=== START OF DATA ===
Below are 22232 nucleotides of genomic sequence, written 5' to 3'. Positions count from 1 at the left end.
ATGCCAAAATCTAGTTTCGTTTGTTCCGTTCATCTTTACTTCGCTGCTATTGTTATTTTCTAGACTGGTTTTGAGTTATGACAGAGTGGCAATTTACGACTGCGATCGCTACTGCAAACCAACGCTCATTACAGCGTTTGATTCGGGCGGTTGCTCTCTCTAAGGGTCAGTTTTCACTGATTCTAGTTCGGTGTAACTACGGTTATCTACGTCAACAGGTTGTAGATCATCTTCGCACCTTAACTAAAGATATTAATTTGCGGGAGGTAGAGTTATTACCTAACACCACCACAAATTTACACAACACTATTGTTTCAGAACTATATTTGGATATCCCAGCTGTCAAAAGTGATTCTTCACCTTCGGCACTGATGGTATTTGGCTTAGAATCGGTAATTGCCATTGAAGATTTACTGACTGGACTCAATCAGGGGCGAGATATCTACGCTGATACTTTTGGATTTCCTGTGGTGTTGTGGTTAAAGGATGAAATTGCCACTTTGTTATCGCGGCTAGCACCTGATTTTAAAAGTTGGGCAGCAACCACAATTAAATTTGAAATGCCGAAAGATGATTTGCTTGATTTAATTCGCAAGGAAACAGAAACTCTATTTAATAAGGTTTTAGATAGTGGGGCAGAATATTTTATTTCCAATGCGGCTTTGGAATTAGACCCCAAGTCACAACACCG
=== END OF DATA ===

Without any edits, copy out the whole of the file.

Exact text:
Below are 22232 nucleotides of genomic sequence, written 5' to 3'. Positions count from 1 at the left end.
ATGCCAAAATCTAGTTTCGTTTGTTCCGTTCATCTTTACTTCGCTGCTATTGTTATTTTCTAGACTGGTTTTGAGTTATGACAGAGTGGCAATTTACGACTGCGATCGCTACTGCAAACCAACGCTCATTACAGCGTTTGATTCGGGCGGTTGCTCTCTCTAAGGGTCAGTTTTCACTGATTCTAGTTCGGTGTAACTACGGTTATCTACGTCAACAGGTTGTAGATCATCTTCGCACCTTAACTAAAGATATTAATTTGCGGGAGGTAGAGTTATTACCTAACACCACCACAAATTTACACAACACTATTGTTTCAGAACTATATTTGGATATCCCAGCTGTCAAAAGTGATTCTTCACCTTCGGCACTGATGGTATTTGGCTTAGAATCGGTAATTGCCATTGAAGATTTACTGACTGGACTCAATCAGGGGCGAGATATCTACGCTGATACTTTTGGATTTCCTGTGGTGTTGTGGTTAAAGGATGAAATTGCCACTTTGTTATCGCGGCTAGCACCTGATTTTAAAAGTTGGGCAGCAACCACAATTAAATTTGAAATGCCGAAAGATGATTTGCTTGATTTAATTCGCAAGGAAACAGAAACTCTATTTAATAAGGTTTTAGATAGTGGGGCAGAATATTTTATTTCCAATGCGGCTTTGGAATTAGACCCCAAGTCACAACACCG